Brandon has a MS in systems engineering & a PhD in Cyber Security. He has taught at several universities and possesses 12 industry certifications.
The Digital Forensics Lab: Requirements & Design
What is Digital Forensics?
Digital forensics are used to carry out checks on computer systems to investigate inappropriate workplace behavior on computers, to assist in disciplining individuals responsible for such behavior, or to analyze cyber incidents and provide assessments of damage. There is also a law enforcement aspect in digital forensics, that is specifically to enable the prosecution of computer crimes and digital criminal activity.
The goal of cyber forensics is to obtain information on unlawful security breaches. This includes obtaining investigative information on worms, viruses, hacking of secure networks (civilian, government, and military), and privatized networks. The examinations process can include classified information, digital espionage, and even cyber terrorism.
The act of cyber forensics will also seek to uncover persons involved in child pornography, financial or internet fraud, narcotics transactions, and other activities of an illegal nature that cross over into the cyber realm. As such, it is necessary to have the tools and processes to obtain digital information as it becomes available on various hardware, software, and mobile devices.
Let's discuss the building of a personal design facility that will allow the testing of systems for forensic tool sets at home.
First, it is important to take stock of what you actually need. Researching trends within the industry will assist in showcasing what other agencies, companies, and individuals are doing. There is quite an array of information and materials out there. The various standards are easy to locate, and the information security community is quite open. Check out some of these sources of information:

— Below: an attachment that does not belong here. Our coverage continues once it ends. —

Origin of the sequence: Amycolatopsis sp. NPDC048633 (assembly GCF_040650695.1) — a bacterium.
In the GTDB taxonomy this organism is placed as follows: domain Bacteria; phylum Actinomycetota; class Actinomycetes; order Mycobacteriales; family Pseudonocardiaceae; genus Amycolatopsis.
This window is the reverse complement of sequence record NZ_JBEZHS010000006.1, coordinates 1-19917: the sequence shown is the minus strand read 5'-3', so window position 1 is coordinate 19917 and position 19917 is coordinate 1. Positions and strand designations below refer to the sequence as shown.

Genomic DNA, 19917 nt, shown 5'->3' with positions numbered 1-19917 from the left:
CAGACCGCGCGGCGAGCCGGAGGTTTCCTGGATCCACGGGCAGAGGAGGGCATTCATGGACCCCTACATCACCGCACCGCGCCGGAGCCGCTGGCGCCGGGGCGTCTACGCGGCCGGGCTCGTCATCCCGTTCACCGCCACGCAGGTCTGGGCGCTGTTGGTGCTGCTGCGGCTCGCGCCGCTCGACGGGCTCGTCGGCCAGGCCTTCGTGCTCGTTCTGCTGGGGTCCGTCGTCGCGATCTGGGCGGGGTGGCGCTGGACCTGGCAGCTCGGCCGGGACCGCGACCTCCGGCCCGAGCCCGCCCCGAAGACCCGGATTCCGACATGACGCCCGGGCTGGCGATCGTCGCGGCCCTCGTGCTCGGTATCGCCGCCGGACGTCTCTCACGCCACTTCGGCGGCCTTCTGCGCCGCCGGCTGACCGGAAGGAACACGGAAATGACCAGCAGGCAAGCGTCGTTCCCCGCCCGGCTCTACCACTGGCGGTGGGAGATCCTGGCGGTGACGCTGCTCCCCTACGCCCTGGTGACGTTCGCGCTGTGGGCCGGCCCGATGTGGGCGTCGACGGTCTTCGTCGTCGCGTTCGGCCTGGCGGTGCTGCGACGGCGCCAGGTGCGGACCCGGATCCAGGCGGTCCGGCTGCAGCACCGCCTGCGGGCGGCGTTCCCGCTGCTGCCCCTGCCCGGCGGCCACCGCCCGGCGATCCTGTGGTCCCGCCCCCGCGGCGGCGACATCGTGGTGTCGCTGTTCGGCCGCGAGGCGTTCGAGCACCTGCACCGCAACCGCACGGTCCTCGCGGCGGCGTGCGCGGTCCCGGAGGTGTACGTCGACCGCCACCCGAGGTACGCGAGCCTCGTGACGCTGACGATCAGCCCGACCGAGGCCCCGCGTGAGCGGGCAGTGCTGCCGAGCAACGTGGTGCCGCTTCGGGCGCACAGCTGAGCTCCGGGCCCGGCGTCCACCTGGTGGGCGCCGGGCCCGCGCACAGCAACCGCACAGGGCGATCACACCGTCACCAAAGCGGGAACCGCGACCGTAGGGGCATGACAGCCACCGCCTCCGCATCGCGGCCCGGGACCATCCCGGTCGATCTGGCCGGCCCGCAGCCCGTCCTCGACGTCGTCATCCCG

- The European Network of Forensic Science Institutes (ENFSI)
- The National Institute of Standards and Technology (NIST)
- The Scientific Working Group on Digital Evidence (SWGDE)
Gathering information from these sites will provide details on how forensic testing is being carried out, and what is going on in the world of forensics.
Next, a workstation of some kind is required. Any computer that is secure, has adequate power, and has an internet connection will be able to be used for this type of work. Here is a high-level overview of what your workstation should contain to appropriately handle doing forensic work.
- RAM – as much as possible (at least 4 gigabytes for virtualization)
- CPU – dual-core processor at minimum (quad-core or higher is optimal)
- Onboard sound and graphics
- USB 1 and 2
- Large monitor or dual monitors
- Network equipment (switch, router, etc.)
The SANS Investigative Forensic Tool Kit, or PALADIN by Sumuri, will provide an operating system in Linux that contains the necessary software to begin forensic tests. If you don't have a Linux computer, this can be accomplished using a virtual system on a Windows PC. There are a few virtual machine managers (hypervisors) on the market that can be used for free. VirtualBox by Oracle and VMWare Player are two such pieces of virtualization software.